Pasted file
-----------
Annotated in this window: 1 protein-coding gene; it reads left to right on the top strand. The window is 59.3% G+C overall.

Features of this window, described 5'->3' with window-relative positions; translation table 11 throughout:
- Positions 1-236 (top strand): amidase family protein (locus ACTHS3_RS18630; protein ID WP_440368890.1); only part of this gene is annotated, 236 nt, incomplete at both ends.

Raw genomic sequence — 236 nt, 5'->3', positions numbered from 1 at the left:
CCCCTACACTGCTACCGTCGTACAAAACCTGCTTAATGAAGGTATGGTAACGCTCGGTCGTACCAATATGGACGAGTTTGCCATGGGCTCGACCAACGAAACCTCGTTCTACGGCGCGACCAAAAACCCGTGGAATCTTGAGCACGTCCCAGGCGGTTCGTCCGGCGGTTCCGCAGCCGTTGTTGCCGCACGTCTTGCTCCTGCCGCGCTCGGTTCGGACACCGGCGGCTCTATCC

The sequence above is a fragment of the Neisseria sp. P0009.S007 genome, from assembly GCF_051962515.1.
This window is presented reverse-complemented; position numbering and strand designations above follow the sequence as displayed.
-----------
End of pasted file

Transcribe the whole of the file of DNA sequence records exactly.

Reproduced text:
Annotated in this window: 1 protein-coding gene; it reads left to right on the top strand. The window is 59.3% G+C overall.

Features of this window, described 5'->3' with window-relative positions; translation table 11 throughout:
- Positions 1-236 (top strand): amidase family protein (locus ACTHS3_RS18630; protein ID WP_440368890.1); only part of this gene is annotated, 236 nt, incomplete at both ends.

Raw genomic sequence — 236 nt, 5'->3', positions numbered from 1 at the left:
CCCCTACACTGCTACCGTCGTACAAAACCTGCTTAATGAAGGTATGGTAACGCTCGGTCGTACCAATATGGACGAGTTTGCCATGGGCTCGACCAACGAAACCTCGTTCTACGGCGCGACCAAAAACCCGTGGAATCTTGAGCACGTCCCAGGCGGTTCGTCCGGCGGTTCCGCAGCCGTTGTTGCCGCACGTCTTGCTCCTGCCGCGCTCGGTTCGGACACCGGCGGCTCTATCC

The sequence above is a fragment of the Neisseria sp. P0009.S007 genome, from assembly GCF_051962515.1.
This window is presented reverse-complemented; position numbering and strand designations above follow the sequence as displayed.